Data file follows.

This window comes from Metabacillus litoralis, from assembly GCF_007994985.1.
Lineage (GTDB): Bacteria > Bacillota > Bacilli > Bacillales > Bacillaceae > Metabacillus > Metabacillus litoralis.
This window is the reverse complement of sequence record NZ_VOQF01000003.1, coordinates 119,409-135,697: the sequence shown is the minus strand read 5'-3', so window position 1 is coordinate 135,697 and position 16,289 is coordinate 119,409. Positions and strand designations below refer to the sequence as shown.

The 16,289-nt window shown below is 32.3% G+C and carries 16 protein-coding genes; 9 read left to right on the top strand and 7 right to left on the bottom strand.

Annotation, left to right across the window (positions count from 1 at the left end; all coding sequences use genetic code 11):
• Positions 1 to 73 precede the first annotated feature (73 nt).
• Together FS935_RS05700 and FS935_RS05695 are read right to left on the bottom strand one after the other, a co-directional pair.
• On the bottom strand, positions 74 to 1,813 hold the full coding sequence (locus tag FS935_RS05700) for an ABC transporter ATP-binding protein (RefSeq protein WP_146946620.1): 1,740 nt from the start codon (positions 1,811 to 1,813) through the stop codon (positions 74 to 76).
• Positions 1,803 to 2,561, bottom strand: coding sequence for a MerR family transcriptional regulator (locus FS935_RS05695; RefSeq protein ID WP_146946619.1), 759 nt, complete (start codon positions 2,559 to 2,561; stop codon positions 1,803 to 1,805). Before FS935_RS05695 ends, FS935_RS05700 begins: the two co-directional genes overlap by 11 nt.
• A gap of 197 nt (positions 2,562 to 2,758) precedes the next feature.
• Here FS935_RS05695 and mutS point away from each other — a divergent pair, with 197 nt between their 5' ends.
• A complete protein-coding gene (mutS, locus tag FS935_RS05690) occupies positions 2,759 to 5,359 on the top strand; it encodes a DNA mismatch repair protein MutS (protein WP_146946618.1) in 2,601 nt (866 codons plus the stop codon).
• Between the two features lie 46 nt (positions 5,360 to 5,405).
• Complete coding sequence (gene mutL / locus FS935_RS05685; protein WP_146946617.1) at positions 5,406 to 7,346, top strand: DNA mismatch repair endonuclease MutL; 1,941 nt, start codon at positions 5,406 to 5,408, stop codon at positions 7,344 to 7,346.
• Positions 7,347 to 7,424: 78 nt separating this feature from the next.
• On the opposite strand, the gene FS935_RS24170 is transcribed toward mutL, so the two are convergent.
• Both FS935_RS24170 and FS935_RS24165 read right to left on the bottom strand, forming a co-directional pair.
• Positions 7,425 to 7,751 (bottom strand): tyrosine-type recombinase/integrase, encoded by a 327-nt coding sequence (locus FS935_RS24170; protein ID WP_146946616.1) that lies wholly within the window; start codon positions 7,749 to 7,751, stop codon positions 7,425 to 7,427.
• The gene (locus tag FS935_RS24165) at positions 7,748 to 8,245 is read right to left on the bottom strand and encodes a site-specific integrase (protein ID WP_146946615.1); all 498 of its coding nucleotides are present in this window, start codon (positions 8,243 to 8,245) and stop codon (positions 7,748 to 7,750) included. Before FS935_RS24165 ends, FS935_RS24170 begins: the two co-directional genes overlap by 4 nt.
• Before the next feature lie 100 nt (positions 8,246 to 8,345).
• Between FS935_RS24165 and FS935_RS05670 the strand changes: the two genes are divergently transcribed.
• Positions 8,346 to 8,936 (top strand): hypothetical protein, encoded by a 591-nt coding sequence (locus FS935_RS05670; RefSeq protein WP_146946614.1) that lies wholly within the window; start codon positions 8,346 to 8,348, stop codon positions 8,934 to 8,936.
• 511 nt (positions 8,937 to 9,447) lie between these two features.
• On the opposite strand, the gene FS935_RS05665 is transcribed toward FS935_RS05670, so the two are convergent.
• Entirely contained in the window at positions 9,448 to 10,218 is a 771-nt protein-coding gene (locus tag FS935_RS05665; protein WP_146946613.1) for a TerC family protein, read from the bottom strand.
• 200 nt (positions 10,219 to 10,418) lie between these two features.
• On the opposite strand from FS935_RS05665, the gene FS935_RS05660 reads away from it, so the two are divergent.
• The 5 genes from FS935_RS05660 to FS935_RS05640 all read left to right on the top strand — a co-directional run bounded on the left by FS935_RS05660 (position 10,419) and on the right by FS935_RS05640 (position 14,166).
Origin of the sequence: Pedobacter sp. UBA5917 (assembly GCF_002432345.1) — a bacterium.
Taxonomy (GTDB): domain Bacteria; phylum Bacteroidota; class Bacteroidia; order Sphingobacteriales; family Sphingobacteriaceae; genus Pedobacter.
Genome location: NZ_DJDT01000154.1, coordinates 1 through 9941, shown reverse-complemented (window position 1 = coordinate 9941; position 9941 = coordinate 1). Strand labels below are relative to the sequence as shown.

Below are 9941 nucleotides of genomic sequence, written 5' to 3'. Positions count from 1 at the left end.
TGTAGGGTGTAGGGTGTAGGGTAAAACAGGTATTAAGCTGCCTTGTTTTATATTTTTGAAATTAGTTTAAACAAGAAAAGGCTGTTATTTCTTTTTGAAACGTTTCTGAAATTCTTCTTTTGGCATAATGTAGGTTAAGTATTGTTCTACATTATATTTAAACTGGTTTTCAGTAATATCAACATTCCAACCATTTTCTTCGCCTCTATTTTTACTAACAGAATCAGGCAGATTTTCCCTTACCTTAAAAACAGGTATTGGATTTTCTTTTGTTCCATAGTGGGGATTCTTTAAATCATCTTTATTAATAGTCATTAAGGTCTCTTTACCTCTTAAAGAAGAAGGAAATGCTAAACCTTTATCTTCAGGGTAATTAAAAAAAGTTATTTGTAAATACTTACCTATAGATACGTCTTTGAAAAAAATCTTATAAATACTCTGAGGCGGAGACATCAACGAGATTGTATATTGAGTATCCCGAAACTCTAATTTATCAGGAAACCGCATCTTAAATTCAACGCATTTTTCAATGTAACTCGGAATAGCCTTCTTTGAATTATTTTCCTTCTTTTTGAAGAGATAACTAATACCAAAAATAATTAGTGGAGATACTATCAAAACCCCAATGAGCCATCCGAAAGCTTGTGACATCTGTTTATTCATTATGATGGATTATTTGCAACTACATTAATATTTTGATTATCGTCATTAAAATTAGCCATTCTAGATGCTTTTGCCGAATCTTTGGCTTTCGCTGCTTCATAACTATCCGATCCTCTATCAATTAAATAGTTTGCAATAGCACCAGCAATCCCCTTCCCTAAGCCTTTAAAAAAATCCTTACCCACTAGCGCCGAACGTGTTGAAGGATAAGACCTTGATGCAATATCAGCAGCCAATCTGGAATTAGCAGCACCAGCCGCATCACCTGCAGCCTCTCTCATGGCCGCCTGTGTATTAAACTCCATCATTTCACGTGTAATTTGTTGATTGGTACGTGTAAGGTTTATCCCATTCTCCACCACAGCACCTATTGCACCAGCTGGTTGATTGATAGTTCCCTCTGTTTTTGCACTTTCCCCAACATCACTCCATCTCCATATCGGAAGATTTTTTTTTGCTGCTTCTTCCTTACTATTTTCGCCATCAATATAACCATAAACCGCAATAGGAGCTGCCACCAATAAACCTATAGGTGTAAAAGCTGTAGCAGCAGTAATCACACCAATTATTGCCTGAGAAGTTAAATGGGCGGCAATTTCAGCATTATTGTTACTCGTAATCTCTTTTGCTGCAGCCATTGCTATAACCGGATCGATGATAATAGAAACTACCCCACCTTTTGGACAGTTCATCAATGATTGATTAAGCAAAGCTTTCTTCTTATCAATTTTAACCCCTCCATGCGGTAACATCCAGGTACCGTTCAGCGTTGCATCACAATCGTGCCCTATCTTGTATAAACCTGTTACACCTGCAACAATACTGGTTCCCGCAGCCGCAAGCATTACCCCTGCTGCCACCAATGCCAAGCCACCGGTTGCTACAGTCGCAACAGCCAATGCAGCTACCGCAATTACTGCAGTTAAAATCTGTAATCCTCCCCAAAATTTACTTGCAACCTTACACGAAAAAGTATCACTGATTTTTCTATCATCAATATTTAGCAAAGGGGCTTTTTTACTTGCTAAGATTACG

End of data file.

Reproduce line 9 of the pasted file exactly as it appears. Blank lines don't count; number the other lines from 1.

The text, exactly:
• Positions 1,803 to 2,561, bottom strand: coding sequence for a MerR family transcriptional regulator (locus FS935_RS05695; RefSeq protein ID WP_146946619.1), 759 nt, complete (start codon positions 2,559 to 2,561; stop codon positions 1,803 to 1,805). Before FS935_RS05695 ends, FS935_RS05700 begins: the two co-directional genes overlap by 11 nt.